• 3. The Analysis Paralysis Once they start looking at homes some buyers get overwhelmed and start analyzing and over-analyzing even the most mundane aspects of every home. The over-analysis soon leads to paralysis – they cannot decide which one to buy. As a result, they miss out on many nice homes that someone else grabs in the mean time. Remember, there is no such thing as a perfect home. Even brand new homes have imperfections. Look at the overall picture. Does the home fit your needs? Do you feel comfortable in it? Do you like the neighborhood? Can you see yourself living there for a long time? Your must- have list comes in handy now; does the home have everything on that list? If not, move on. But if the home suits your needs and you feel comfortable in it, don’t be afraid to make an offer. If you hesitate too much, someone else might snag the home that should have been yours. 4. Making Lowball Offers Everyone loves a great deal, including yours truly. But for getting a good deal on a home, there are good strategies and there are bad ones. One of the bad ones is making very low offers. Some buyers even go as far as making derogatory comments about the home in front of the seller thinking that this will somehow cause the seller to accept the low offer. The truth is, this only annoys the sellers, and an annoyed seller is less likely to work with you. It is OK to offer less than the asking price, and in fact many sellers leave some negotiating room in their price. If you are working with a Realtor, your Realtor can help you determine how much to offer, and even negotiate with the seller on your behalf. Be realistic and avoid antagonizing the seller. The seller that likes you will be far more open to working with you than the one who dislikes you. 5. Not Getting a Professional Inspection This should go without saying – a home is the most valuable thing most of us will ever buy in our lives, so inspecting it for possible problems should be a top priority. Yet time and again I have witnessed buyers who are content to have a relative “who knows all about that home stuff” take a quick look before giving it his seal of approval. There is no substitute for a thorough, professional inspection. It is not that expensive, and will reveal any defects that may not be apparent, such as gas leaks, foundation problems, etc. Spending a little bit of money on the inspection is well worth it in order to have the peace of mind that your new home is in good and safe condition. 6. Not Paying Attention To Contingencies Real estate transactions are complex matters and there are many things that can go wrong. The purchase contract is your main tool for protecting yourself, and should at the very least contain two important contingencies (conditions) – the inspection contingency and the mortgage contingency. The inspection contingency allows you to have the property professionally inspected (as discussed above), and request that the seller make any necessary repairs. If the seller is unwilling to make the repairs, or if the problems discovered are serious, you should have the right to pull out of the contract with no penalty. The mortgage contingency is there to protect you in case something goes wrong with your loan approval process. If you have gotten the pre-approval,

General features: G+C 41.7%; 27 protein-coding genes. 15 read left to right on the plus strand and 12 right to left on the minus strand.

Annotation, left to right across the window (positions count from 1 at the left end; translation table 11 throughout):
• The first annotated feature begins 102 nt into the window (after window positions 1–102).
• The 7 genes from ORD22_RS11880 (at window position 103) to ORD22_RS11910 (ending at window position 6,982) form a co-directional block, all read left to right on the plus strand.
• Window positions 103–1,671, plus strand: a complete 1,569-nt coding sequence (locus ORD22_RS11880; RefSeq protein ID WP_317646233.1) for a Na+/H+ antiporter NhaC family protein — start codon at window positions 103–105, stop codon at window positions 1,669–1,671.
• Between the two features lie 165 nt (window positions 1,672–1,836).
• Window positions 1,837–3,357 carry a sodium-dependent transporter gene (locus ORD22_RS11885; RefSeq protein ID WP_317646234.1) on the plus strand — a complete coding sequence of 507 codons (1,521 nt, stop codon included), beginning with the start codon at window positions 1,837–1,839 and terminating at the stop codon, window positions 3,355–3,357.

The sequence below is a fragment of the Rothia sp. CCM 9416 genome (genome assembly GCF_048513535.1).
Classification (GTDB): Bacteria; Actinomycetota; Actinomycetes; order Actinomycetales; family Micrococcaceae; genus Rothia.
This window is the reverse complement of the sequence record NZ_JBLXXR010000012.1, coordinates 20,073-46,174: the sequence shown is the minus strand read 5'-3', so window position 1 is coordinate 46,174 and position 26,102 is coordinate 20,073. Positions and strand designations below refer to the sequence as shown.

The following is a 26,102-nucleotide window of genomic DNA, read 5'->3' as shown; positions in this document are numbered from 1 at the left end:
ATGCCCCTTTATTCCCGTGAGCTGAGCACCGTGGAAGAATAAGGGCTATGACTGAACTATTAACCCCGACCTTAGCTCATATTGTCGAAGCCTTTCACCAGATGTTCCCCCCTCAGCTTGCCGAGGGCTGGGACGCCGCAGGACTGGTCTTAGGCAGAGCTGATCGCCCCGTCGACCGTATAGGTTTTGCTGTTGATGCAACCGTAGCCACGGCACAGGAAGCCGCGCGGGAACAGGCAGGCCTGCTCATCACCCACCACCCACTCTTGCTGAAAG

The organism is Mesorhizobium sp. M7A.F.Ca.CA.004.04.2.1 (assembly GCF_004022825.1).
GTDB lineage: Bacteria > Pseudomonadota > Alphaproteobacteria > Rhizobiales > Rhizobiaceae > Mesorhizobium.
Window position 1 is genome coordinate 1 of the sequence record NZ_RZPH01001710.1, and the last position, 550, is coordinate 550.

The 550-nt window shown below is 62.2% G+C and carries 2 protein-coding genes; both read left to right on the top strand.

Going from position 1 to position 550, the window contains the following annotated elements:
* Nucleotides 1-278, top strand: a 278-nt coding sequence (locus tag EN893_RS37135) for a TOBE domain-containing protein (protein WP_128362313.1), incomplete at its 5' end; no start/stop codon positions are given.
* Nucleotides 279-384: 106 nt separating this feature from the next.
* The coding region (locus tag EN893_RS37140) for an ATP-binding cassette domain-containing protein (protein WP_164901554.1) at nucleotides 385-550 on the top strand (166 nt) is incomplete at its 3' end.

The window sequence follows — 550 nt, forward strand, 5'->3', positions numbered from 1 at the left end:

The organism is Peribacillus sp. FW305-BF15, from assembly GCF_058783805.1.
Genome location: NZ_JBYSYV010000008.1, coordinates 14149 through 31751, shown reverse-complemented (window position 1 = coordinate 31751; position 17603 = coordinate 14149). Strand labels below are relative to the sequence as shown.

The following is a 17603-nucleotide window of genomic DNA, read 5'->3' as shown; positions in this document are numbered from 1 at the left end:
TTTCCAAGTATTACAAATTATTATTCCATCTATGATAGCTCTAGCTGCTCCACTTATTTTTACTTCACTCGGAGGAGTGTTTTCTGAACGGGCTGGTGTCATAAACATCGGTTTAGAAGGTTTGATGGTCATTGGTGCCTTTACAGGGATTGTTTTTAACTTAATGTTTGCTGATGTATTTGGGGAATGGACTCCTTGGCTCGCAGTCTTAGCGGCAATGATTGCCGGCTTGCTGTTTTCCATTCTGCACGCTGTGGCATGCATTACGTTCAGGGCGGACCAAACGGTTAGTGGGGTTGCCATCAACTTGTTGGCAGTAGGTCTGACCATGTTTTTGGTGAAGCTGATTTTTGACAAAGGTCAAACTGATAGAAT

• the risk of something going wrong with the loan should be minimal. But there is still the appraisal that your lender will require, and the appraiser will have to determine if the home is worth the price you are paying for it. If the appraisal comes in lower than the purchase price, you should have the right to re-negotiate the contract. If the seller is unwilling to lower the price, you should have the right to cancel the contract and incur no penalty. 7. Doing It Alone When buying a home many pieces need to fall into place in order to have a smooth transaction. Wouldn’t it be nice to have someone at your side to help you along the way? Someone to help you with the loan process, help you find the right house, negotiate on your behalf, and assist with all the paperwork? Well, such person does exist – a Buyer’s Agent. The job of a Buyer’s agent is to work for you in the real estate transaction, not the seller. Your agent can not only help find you a home, but prepare your offer, negotiate with the seller on your behalf, and insure that you are protected along the way from any pitfalls of the complex process. And the best part is that the Buyer’s Agent is free for the buyer! That’s right, you don’t pay a penny to have a professional help on your side. The Buyer’s Agent typically gets a portion of the Seller’s Agent’s commission, so you don’t incur any additional expense. How do you select a good Buyer’s agent? There are a few conditions he or she must fulfill. It must be someone who knows the area where you want to live. Someone who knows how to negotiate to get you the best price. Someone knowledgeable who can guide you through the complexities of contracts and paperwork. Someone who will care about your transaction as his or her own. To find such an agent you may decide to interview several Realtors and quiz them a little bit. Is the agent a part-timer or committed to the real estate profession full time? What kind of a track record does he or she have? Can the agent provide you with references from happy past clients? And there are a couple of questions you have to answer yourself: Do I feel comfortable working with this agent? Is this someone that will care about my transaction as if it were his or her own? Take the time to learn more about the agent you are considering. Buying a home is a big step, so make sure that the Realtor you choose is the right one for you. NEED HELP? If you have questions about the home buying process, I am here to help. As a Realtor specializing in your area I have helped many buyers with their real estate transactions. I offer knowledgeable advice, friendly and professional service, and a caring attitude. There is no cost or obligation for answering your questions, and there is never any sales pressure. Feel free to contact me by phone or e-mail! This publication is for informational purposes only and does not constitute legal or financial advice. All information was obtained from sources deemed reliable, and while I do not doubt its accuracy, I cannot guarantee it. If your property is listed with another broker, this is not intended as a solicitation. © 2004-2008, Resulti